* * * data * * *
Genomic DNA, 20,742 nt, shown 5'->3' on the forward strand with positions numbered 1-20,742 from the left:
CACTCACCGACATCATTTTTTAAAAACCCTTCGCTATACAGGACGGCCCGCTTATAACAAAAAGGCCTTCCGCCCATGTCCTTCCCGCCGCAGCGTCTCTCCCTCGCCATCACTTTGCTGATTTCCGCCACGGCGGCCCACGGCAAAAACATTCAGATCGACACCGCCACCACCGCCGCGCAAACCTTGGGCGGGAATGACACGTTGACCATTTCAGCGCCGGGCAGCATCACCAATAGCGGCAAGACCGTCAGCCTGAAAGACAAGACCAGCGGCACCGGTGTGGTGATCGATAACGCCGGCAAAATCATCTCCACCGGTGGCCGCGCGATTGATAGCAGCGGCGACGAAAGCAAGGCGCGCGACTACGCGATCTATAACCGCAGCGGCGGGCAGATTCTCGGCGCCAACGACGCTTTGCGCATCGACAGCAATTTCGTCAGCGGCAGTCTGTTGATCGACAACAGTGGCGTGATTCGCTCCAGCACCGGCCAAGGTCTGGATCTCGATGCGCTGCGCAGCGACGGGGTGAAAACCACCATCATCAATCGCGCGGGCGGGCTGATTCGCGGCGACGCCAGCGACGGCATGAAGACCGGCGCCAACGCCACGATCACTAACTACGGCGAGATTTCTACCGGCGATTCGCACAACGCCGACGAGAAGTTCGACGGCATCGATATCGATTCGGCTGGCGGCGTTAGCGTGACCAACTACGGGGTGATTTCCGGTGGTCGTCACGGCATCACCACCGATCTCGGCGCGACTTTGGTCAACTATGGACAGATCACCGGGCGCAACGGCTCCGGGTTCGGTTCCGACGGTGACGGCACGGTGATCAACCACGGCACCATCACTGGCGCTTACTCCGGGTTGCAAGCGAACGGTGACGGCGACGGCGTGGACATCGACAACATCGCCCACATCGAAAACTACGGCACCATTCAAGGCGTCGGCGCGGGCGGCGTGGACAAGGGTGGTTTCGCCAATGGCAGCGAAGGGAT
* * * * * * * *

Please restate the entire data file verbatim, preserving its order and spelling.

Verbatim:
Genomic DNA, 20,742 nt, shown 5'->3' on the forward strand with positions numbered 1-20,742 from the left:
CACTCACCGACATCATTTTTTAAAAACCCTTCGCTATACAGGACGGCCCGCTTATAACAAAAAGGCCTTCCGCCCATGTCCTTCCCGCCGCAGCGTCTCTCCCTCGCCATCACTTTGCTGATTTCCGCCACGGCGGCCCACGGCAAAAACATTCAGATCGACACCGCCACCACCGCCGCGCAAACCTTGGGCGGGAATGACACGTTGACCATTTCAGCGCCGGGCAGCATCACCAATAGCGGCAAGACCGTCAGCCTGAAAGACAAGACCAGCGGCACCGGTGTGGTGATCGATAACGCCGGCAAAATCATCTCCACCGGTGGCCGCGCGATTGATAGCAGCGGCGACGAAAGCAAGGCGCGCGACTACGCGATCTATAACCGCAGCGGCGGGCAGATTCTCGGCGCCAACGACGCTTTGCGCATCGACAGCAATTTCGTCAGCGGCAGTCTGTTGATCGACAACAGTGGCGTGATTCGCTCCAGCACCGGCCAAGGTCTGGATCTCGATGCGCTGCGCAGCGACGGGGTGAAAACCACCATCATCAATCGCGCGGGCGGGCTGATTCGCGGCGACGCCAGCGACGGCATGAAGACCGGCGCCAACGCCACGATCACTAACTACGGCGAGATTTCTACCGGCGATTCGCACAACGCCGACGAGAAGTTCGACGGCATCGATATCGATTCGGCTGGCGGCGTTAGCGTGACCAACTACGGGGTGATTTCCGGTGGTCGTCACGGCATCACCACCGATCTCGGCGCGACTTTGGTCAACTATGGACAGATCACCGGGCGCAACGGCTCCGGGTTCGGTTCCGACGGTGACGGCACGGTGATCAACCACGGCACCATCACTGGCGCTTACTCCGGGTTGCAAGCGAACGGTGACGGCGACGGCGTGGACATCGACAACATCGCCCACATCGAAAACTACGGCACCATTCAAGGCGTCGGCGCGGGCGGCGTGGACAAGGGTGGTTTCGCCAATGGCAGCGAAGGGAT